By Howard Fischer | Capitol Media Services via Pinal Central
State health officials laid out a three-part test Thursday for when they say it is safe for schools to reopen, in full or in part. In essence, the guidelines say it will be safe to again have kids in the classroom when:
Fewer than 7 percent of area residents tested for COVID-19 test positive for the virus;
The number of people showing up at local hospitals with COVID-like symptoms is less than 10 percent of all visits;
A rate of infection drops below 100 cases for every 100,000 residents.
Exceeding even one of those, according to state Health Director Cara Christ, indicates that schools should remain shuttered.
But even that last category comes with an escape clause of sorts. Schools could still meet that specific benchmark if there has been a decline in the weekly average in the number of cases for two consecutive weeks, even if the infection rate tops 100 per 100,000.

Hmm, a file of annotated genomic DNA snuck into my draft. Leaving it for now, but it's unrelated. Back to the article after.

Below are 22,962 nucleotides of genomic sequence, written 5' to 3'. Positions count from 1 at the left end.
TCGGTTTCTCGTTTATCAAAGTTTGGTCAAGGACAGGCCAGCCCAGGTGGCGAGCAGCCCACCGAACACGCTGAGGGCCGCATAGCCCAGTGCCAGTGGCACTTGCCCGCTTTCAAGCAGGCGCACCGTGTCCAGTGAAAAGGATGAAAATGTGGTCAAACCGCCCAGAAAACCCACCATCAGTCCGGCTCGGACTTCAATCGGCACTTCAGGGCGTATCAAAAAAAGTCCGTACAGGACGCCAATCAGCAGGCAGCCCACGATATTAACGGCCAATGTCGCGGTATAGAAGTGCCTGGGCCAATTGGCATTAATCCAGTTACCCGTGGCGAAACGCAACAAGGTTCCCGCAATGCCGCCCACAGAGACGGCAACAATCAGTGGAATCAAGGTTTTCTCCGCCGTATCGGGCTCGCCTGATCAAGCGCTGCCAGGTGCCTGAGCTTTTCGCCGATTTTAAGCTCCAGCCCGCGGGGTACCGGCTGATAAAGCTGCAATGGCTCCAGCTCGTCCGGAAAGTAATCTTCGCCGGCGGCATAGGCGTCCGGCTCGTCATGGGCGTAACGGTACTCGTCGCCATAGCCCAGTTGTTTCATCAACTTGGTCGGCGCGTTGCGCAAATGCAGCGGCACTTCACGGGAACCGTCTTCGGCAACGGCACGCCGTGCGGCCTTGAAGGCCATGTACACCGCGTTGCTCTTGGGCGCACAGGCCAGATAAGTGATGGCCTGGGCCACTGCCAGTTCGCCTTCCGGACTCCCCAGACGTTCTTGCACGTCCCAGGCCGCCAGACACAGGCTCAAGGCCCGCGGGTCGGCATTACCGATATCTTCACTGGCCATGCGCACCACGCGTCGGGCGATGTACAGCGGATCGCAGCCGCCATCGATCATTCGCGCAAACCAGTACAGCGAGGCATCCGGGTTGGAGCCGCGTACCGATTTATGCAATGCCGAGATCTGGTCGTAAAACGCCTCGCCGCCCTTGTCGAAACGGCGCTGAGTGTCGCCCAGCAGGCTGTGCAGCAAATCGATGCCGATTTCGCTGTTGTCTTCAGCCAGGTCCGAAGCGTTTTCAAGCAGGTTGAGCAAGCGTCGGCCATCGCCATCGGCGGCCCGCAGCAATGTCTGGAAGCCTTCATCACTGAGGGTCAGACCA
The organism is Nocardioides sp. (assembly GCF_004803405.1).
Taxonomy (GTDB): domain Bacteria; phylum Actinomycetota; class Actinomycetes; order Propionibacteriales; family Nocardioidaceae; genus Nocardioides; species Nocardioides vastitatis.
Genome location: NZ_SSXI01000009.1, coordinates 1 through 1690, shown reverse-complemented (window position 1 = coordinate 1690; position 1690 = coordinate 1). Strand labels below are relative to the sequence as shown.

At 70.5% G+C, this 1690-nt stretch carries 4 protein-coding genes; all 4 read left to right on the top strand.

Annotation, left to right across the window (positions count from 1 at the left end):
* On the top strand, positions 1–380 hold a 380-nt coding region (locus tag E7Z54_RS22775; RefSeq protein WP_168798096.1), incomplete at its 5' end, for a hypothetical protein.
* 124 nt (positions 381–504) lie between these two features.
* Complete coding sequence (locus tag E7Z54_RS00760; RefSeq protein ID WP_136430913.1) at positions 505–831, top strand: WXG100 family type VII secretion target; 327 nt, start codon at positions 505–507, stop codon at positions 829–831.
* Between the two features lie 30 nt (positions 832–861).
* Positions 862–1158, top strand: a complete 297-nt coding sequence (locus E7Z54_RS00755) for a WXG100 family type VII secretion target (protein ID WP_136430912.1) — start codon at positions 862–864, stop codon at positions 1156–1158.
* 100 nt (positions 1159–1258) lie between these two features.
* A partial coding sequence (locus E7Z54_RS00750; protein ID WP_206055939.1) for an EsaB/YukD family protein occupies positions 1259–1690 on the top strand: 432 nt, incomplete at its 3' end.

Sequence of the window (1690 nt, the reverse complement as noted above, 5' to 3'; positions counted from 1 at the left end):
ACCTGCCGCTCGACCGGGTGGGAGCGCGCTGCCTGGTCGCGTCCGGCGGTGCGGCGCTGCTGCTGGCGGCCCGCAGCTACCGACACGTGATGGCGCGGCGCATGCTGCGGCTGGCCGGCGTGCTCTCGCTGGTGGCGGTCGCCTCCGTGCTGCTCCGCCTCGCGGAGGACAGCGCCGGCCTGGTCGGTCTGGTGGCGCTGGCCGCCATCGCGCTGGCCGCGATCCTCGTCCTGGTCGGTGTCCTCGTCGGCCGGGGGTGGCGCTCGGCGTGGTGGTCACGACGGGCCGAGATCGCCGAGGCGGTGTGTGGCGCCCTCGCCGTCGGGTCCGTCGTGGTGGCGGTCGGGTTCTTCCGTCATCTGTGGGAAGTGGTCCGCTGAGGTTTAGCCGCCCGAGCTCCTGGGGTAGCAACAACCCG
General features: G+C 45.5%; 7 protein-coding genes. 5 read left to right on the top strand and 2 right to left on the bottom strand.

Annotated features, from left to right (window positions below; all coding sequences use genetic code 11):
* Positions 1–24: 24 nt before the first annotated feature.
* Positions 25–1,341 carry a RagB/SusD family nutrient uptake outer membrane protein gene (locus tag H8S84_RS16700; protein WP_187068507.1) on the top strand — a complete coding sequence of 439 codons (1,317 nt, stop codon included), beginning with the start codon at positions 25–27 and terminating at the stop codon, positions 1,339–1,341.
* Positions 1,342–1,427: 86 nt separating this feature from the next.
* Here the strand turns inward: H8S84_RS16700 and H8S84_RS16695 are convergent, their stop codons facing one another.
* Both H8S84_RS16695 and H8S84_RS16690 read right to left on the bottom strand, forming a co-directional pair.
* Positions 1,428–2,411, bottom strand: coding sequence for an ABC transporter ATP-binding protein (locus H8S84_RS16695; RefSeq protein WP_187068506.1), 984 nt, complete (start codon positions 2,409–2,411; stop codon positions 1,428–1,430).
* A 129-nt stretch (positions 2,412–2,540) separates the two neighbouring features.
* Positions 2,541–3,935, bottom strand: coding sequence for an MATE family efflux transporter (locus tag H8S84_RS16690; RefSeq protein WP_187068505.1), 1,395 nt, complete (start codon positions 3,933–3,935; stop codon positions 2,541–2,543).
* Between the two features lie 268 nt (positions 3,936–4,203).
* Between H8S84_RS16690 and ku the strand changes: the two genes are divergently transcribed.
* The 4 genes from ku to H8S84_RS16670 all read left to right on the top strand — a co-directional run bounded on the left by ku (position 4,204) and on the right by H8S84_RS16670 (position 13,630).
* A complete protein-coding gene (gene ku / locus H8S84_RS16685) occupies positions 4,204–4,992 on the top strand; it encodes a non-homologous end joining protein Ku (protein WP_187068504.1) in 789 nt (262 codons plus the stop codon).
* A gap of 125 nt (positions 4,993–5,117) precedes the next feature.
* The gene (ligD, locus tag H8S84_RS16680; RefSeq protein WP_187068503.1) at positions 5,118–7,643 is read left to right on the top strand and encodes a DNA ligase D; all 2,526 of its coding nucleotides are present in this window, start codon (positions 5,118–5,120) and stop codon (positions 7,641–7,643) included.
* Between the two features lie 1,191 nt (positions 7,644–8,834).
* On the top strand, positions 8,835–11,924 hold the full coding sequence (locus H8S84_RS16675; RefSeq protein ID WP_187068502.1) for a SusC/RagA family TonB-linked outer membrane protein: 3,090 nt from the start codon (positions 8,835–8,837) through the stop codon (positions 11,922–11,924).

Arizona is not there yet.
“The state’s taking a wise approach to guidance for when schools should go back. If our numbers keep dropping it looks like most of our kids whose families chose to send them back to school will have an open school to attend.” Jordan Rose, Founder, CEO Rose Law Group